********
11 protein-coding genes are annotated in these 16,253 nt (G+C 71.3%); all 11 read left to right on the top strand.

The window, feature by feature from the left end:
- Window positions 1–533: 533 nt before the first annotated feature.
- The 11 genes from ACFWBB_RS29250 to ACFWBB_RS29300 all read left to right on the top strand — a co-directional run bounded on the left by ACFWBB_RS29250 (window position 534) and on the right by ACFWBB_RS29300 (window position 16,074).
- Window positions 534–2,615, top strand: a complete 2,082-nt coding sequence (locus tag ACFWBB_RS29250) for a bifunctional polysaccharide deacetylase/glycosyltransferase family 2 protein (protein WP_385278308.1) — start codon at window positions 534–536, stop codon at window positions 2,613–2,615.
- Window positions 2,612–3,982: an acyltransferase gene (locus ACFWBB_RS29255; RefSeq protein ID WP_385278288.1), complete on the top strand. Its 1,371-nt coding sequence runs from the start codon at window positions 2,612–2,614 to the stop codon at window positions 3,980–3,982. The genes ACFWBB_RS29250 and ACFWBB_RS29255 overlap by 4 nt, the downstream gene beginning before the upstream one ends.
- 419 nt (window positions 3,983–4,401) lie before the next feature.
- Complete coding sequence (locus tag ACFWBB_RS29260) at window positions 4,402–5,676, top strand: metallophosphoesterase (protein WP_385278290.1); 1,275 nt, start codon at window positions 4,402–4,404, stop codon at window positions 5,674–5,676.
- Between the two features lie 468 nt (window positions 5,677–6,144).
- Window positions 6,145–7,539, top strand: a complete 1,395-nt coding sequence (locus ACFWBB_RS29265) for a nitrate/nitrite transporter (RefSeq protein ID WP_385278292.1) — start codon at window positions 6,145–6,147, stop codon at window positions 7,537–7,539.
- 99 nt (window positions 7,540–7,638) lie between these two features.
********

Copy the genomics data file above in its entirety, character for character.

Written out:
11 protein-coding genes are annotated in these 16,253 nt (G+C 71.3%); all 11 read left to right on the top strand.

The window, feature by feature from the left end:
- Window positions 1–533: 533 nt before the first annotated feature.
- The 11 genes from ACFWBB_RS29250 to ACFWBB_RS29300 all read left to right on the top strand — a co-directional run bounded on the left by ACFWBB_RS29250 (window position 534) and on the right by ACFWBB_RS29300 (window position 16,074).
- Window positions 534–2,615, top strand: a complete 2,082-nt coding sequence (locus tag ACFWBB_RS29250) for a bifunctional polysaccharide deacetylase/glycosyltransferase family 2 protein (protein WP_385278308.1) — start codon at window positions 534–536, stop codon at window positions 2,613–2,615.
- Window positions 2,612–3,982: an acyltransferase gene (locus ACFWBB_RS29255; RefSeq protein ID WP_385278288.1), complete on the top strand. Its 1,371-nt coding sequence runs from the start codon at window positions 2,612–2,614 to the stop codon at window positions 3,980–3,982. The genes ACFWBB_RS29250 and ACFWBB_RS29255 overlap by 4 nt, the downstream gene beginning before the upstream one ends.
- 419 nt (window positions 3,983–4,401) lie before the next feature.
- Complete coding sequence (locus tag ACFWBB_RS29260) at window positions 4,402–5,676, top strand: metallophosphoesterase (protein WP_385278290.1); 1,275 nt, start codon at window positions 4,402–4,404, stop codon at window positions 5,674–5,676.
- Between the two features lie 468 nt (window positions 5,677–6,144).
- Window positions 6,145–7,539, top strand: a complete 1,395-nt coding sequence (locus ACFWBB_RS29265) for a nitrate/nitrite transporter (RefSeq protein ID WP_385278292.1) — start codon at window positions 6,145–6,147, stop codon at window positions 7,537–7,539.
- 99 nt (window positions 7,540–7,638) lie between these two features.